Governor Oluwarotimi Akeredolu of Ondo state raised a salient but striking point when he blamed the corruption in the judiciary in recent times on the challenges arising from the incursion of strange elements into the nation’s legal system. Coming from a Senior Advocate of Nigeria (SAN) and a former President of the Nigerian Bar Association (NBA), Akeredolu’s expert opinion should serve as a wake-up call on the nation’s policy makers to do the needful.
Swearing-in four judges, namely, Bamidele Olupitan, Olajide Abe, Ademola Enikuomehin and Tope Adedipe, of the state High Court in Akure, the Ondo state capital, recently, the governor said it was sad to note that even judicial officers at the appellate courts were not immune from the malady of corruption.
“The average citizen must be able to perceive the intervention of the Bench as credible regardless of the outcome. Litigants must leave, believing that justice has been done. A judge must be a shining light to the society since his conduct and behaviour reflect the public image of the judiciary. The future of the judiciary and, indeed, the nation depends, to a large extent, on how our judges perform their duties, effectively,” he said.
It is also remarkable that Akeredolu’s observation corroborates President Muhammadu Buhari’s declaration that the judiciary arm of government was yet to perform its functions to the satisfaction of Nigerians, given the reforms brought about by the Administration of Justice Act.
President Buhari stated this at the National Judicial Institute, Abuja, while declaring open a workshop for Nigerian judges organised by the Presidential Advisory Committee Against Corruption (PACAC), in conjunction with the NJI. The president also said the judiciary must take steps to ensure that it was not perceived as being partisan.
He said judges must be aware of the sensitivities of the public and take steps towards avoiding even a shred of a doubt regarding their independence. “In justice, integrity is a necessity. Hence, judicial officers and all other members of this sector must always demonstrate manifest integrity.”
Buhari advised the judiciary to be in the forefront of efforts to develop rights-based jurisprudence as an element in the multi-disciplinary approach advocated in the fight against corruption. He said as an arm of government, the judiciary had a role to play in the fight against corruption by enforcing the applicable laws.
“Critically important also is the sacred duty of the judiciary to ensure that criminal justice administration is not delayed. I am worried that the expectation of the public is yet to be met by the judiciary with regard to the removal of delay and the toleration of delay tactics by lawyers.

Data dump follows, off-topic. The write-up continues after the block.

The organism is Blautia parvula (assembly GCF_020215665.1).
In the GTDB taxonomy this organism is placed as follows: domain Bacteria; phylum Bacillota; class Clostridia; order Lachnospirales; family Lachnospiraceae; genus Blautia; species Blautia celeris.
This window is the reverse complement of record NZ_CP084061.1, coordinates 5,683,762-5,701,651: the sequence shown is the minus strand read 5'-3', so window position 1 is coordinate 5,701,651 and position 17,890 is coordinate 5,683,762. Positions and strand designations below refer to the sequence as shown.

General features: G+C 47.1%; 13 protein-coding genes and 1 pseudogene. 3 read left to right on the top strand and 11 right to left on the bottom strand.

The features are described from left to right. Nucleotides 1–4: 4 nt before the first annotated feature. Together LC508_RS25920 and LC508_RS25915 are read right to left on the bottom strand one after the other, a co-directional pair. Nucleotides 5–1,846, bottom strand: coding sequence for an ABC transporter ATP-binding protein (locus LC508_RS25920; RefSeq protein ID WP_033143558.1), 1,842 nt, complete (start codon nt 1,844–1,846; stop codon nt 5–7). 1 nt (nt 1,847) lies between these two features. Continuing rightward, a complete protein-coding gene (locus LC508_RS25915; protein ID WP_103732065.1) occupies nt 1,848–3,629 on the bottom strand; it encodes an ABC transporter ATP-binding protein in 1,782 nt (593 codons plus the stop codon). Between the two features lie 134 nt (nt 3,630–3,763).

“When cases are not concluded the negative impression is given that crime pays. So far, the corruption cases filed by government are not progressing as speedily as they should in spite of the Administration of Criminal Justice Act of 2015 essentially because the courts allow some lawyers to frustrate the reforms introduced by law,” he said.
Buhari said the scenario such as the one he painted must change for his administration to succeed in its fight against corruption. The president said he has made the fight against corruption one of the top priorities of his administration in the hope of restoring the economy and build a new Nigeria.
He said in the face of dwindling revenues and in a bid to reposition Nigeria’s economy, ‘it became obligatory to swiftly tackle two ills; waste and corruption’. He said the eradication of corruption is a joint task involving not only judges and members of the legal profession, but all Nigerians.
“The challenge is to come up with an integrated approach that balances process and substance, promote clarity to ensure a coherent and realistic formulation of objectives. To this end, the judiciary is under a duty to keep its house in order and to ensure that the public, which it serves, sees this.
“Thus, we cannot expect to make any gains in the war against corruption in our society when the judiciary is seen as being distant from the crusade. This will not augur well and its negative effect will impact all sectors of society,” he said.
He advised the judiciary to always fight delay of cases in court and to also fight corruption ‘in its own ranks, perceived or otherwise.’ “We expect to see less tolerance to delay tactics used by defence lawyers or even the prosecution in taking cases to conclusion.”
PACAC Chairman Professor Itse Sagay also lamented the incessant delays in the prosecution of corruption cases. He said the delays allow people with corruption allegations to seek new offices such as the senate or even governorship which then allowed them immunity from prosecution.
On the backdrop of the foregoing adverse contextualisation of the judiciary, we advise that President Buhari should go beyond lamentation by undertaking a holistic overhaul of the nation’s judiciary, which should encompass Akeredolu’s postulations as they appear to be quite germane. It is trite to state that the judiciary, being the most critical arm of government, must not be allowed to degenerate any further, especially as the nation enters into the next level of the war against corruption.